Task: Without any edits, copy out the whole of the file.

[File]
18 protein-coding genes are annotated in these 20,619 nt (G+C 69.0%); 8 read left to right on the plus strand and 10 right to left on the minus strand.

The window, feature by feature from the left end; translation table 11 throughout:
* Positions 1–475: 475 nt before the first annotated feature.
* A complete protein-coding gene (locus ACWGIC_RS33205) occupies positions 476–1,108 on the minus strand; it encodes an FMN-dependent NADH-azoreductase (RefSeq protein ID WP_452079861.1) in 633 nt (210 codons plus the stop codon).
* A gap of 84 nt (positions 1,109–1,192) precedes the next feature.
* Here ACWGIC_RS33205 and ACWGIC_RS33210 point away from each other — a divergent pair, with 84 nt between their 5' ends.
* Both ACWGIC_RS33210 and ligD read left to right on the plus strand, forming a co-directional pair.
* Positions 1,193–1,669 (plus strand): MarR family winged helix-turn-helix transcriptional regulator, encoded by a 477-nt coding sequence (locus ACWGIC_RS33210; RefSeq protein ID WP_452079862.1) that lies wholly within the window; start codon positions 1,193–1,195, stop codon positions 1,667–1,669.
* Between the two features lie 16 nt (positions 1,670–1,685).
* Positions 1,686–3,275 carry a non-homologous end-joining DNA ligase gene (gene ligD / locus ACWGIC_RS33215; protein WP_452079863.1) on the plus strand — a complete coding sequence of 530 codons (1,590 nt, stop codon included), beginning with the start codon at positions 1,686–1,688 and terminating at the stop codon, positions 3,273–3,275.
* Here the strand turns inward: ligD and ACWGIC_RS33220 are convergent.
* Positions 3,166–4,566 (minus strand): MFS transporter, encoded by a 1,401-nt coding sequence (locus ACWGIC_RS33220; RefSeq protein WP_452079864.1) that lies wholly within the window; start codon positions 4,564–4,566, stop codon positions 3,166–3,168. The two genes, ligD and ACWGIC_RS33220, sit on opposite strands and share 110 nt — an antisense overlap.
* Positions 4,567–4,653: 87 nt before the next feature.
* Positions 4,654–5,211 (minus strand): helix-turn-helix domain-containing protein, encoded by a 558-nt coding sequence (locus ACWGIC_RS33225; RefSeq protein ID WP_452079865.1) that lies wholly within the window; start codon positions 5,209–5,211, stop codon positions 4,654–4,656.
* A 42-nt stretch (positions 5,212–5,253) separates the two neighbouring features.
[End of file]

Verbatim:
18 protein-coding genes are annotated in these 20,619 nt (G+C 69.0%); 8 read left to right on the plus strand and 10 right to left on the minus strand.

The window, feature by feature from the left end; translation table 11 throughout:
* Positions 1–475: 475 nt before the first annotated feature.
* A complete protein-coding gene (locus ACWGIC_RS33205) occupies positions 476–1,108 on the minus strand; it encodes an FMN-dependent NADH-azoreductase (RefSeq protein ID WP_452079861.1) in 633 nt (210 codons plus the stop codon).
* A gap of 84 nt (positions 1,109–1,192) precedes the next feature.
* Here ACWGIC_RS33205 and ACWGIC_RS33210 point away from each other — a divergent pair, with 84 nt between their 5' ends.
* Both ACWGIC_RS33210 and ligD read left to right on the plus strand, forming a co-directional pair.
* Positions 1,193–1,669 (plus strand): MarR family winged helix-turn-helix transcriptional regulator, encoded by a 477-nt coding sequence (locus ACWGIC_RS33210; RefSeq protein ID WP_452079862.1) that lies wholly within the window; start codon positions 1,193–1,195, stop codon positions 1,667–1,669.
* Between the two features lie 16 nt (positions 1,670–1,685).
* Positions 1,686–3,275 carry a non-homologous end-joining DNA ligase gene (gene ligD / locus ACWGIC_RS33215; protein WP_452079863.1) on the plus strand — a complete coding sequence of 530 codons (1,590 nt, stop codon included), beginning with the start codon at positions 1,686–1,688 and terminating at the stop codon, positions 3,273–3,275.
* Here the strand turns inward: ligD and ACWGIC_RS33220 are convergent.
* Positions 3,166–4,566 (minus strand): MFS transporter, encoded by a 1,401-nt coding sequence (locus ACWGIC_RS33220; RefSeq protein WP_452079864.1) that lies wholly within the window; start codon positions 4,564–4,566, stop codon positions 3,166–3,168. The two genes, ligD and ACWGIC_RS33220, sit on opposite strands and share 110 nt — an antisense overlap.
* Positions 4,567–4,653: 87 nt before the next feature.
* Positions 4,654–5,211 (minus strand): helix-turn-helix domain-containing protein, encoded by a 558-nt coding sequence (locus ACWGIC_RS33225; RefSeq protein ID WP_452079865.1) that lies wholly within the window; start codon positions 5,209–5,211, stop codon positions 4,654–4,656.
* A 42-nt stretch (positions 5,212–5,253) separates the two neighbouring features.